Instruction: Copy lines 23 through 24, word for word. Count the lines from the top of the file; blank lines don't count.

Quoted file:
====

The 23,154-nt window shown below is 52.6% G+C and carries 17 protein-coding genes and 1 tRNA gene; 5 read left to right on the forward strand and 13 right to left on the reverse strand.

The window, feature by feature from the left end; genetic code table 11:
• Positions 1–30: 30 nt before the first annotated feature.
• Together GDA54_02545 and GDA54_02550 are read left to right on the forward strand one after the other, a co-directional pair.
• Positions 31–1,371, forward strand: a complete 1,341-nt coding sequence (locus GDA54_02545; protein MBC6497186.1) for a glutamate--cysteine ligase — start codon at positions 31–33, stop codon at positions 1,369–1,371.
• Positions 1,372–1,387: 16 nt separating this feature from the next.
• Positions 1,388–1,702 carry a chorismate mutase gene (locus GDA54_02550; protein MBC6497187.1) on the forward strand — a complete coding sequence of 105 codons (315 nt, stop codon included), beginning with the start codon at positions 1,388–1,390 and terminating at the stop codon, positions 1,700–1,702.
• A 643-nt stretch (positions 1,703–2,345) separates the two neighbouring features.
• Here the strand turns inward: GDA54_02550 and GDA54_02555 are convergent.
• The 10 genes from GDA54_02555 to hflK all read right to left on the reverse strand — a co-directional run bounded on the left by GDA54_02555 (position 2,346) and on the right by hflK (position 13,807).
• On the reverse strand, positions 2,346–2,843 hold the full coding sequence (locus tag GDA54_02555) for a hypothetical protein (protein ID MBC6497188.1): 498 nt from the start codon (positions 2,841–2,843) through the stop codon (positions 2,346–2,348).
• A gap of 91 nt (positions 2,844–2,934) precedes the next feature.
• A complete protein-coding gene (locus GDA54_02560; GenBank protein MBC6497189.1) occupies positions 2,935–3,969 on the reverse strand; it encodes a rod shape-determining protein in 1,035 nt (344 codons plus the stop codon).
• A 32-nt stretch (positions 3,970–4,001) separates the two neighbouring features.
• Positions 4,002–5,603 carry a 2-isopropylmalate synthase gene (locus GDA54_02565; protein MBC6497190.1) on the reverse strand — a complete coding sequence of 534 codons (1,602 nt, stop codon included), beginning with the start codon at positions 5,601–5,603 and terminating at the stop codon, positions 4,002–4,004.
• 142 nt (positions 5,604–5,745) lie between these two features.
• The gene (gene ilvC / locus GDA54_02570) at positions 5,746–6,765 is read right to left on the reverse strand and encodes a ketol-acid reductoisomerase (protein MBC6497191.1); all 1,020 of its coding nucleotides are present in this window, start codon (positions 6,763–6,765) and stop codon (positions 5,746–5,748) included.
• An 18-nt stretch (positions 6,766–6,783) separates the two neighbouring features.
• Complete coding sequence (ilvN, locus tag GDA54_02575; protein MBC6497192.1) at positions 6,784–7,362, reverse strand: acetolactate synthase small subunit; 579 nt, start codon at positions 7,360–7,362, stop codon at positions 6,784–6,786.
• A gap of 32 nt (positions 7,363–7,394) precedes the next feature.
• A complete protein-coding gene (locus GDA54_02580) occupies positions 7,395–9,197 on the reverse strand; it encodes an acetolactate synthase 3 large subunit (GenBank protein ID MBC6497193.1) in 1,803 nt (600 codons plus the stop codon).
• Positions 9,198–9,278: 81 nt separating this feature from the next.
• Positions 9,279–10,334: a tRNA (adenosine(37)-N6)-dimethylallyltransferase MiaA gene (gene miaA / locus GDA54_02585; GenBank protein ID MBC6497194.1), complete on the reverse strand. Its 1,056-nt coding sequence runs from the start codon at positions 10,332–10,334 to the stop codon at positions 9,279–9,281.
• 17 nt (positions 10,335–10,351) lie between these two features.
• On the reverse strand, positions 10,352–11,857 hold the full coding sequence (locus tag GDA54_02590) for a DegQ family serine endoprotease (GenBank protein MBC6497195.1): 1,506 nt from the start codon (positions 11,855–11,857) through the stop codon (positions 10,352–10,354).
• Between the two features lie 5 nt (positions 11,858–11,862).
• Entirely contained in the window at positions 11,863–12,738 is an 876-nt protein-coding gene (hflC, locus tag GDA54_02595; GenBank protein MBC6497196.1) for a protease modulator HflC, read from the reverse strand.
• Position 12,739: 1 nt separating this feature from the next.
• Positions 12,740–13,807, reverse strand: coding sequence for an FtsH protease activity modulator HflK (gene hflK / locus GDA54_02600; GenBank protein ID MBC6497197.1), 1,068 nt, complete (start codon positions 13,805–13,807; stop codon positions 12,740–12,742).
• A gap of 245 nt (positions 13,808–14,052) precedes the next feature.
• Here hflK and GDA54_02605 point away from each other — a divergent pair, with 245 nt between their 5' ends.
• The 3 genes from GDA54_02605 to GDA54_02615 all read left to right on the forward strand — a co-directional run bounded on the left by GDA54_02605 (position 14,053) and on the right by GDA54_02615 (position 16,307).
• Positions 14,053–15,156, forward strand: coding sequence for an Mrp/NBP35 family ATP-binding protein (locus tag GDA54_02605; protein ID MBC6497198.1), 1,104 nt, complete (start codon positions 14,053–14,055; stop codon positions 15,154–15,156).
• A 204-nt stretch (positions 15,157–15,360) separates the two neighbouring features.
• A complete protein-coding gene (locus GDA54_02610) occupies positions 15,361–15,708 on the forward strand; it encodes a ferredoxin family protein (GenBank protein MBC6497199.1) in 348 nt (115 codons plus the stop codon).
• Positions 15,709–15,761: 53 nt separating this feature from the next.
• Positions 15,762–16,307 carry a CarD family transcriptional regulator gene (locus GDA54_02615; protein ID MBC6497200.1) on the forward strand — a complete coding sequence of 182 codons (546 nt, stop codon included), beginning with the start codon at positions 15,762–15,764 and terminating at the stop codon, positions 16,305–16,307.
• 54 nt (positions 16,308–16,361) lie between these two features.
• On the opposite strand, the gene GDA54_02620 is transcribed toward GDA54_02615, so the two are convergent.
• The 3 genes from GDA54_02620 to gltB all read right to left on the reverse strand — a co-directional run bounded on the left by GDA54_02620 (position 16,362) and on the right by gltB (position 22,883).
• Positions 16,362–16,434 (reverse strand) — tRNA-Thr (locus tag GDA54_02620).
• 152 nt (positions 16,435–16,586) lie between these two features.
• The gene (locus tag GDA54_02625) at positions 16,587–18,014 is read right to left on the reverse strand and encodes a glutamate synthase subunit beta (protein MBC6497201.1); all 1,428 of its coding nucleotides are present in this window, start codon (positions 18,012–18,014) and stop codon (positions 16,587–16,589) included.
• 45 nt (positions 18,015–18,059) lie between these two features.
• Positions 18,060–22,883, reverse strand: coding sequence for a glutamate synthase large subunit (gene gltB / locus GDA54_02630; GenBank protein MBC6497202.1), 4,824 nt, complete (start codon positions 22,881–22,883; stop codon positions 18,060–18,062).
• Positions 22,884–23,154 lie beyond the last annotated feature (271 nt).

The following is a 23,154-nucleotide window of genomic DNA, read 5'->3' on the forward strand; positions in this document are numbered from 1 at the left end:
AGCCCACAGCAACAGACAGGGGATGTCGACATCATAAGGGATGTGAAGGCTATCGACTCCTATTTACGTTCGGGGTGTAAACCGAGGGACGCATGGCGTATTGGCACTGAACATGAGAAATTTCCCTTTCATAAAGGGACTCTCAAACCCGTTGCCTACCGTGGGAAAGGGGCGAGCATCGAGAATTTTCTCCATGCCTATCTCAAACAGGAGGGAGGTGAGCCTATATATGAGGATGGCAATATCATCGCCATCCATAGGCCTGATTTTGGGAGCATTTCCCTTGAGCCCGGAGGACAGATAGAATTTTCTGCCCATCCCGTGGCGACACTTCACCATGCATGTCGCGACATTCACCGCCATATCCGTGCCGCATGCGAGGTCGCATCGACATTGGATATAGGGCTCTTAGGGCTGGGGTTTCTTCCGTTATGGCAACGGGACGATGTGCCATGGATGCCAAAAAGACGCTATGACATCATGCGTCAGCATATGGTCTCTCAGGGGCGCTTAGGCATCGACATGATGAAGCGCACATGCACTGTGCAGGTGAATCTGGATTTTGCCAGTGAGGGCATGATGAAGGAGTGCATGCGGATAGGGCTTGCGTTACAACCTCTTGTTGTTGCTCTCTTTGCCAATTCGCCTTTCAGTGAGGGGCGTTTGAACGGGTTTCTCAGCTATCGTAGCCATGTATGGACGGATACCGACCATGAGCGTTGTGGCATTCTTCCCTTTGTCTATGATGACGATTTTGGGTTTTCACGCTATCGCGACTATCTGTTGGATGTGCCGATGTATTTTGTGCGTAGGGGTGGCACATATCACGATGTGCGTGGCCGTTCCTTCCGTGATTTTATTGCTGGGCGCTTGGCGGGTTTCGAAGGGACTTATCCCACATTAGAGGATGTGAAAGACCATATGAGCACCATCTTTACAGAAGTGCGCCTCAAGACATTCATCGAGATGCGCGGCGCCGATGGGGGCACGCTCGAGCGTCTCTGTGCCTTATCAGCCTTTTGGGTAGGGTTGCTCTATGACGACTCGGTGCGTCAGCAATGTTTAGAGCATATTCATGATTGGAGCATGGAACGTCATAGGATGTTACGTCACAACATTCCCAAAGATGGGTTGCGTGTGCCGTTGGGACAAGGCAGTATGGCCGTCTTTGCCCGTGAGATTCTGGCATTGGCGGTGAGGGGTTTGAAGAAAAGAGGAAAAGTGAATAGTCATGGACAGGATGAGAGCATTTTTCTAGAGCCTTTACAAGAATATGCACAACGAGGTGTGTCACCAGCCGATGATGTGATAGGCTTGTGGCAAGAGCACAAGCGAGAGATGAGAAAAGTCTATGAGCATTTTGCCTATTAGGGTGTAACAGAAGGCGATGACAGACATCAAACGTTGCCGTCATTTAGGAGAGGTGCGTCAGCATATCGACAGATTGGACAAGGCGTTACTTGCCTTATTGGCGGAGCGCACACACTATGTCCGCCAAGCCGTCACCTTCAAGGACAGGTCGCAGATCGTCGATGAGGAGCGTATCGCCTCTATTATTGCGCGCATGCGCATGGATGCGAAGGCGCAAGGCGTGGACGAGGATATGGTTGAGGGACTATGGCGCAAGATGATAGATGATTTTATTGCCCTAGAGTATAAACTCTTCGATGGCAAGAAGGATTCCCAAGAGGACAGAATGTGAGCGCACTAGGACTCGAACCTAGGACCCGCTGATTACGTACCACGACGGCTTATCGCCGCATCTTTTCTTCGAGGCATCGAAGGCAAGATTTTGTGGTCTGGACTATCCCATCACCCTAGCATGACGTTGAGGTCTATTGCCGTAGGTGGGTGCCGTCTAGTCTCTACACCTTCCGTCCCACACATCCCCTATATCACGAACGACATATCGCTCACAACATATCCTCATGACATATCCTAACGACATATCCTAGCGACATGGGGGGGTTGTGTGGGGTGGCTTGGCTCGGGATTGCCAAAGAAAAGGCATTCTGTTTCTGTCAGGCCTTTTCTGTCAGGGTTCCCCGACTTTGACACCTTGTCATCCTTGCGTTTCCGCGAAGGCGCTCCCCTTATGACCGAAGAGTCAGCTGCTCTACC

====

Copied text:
• Positions 9,279–10,334: a tRNA (adenosine(37)-N6)-dimethylallyltransferase MiaA gene (gene miaA / locus GDA54_02585; GenBank protein ID MBC6497194.1), complete on the reverse strand. Its 1,056-nt coding sequence runs from the start codon at positions 10,332–10,334 to the stop codon at positions 9,279–9,281.
• 17 nt (positions 10,335–10,351) lie between these two features.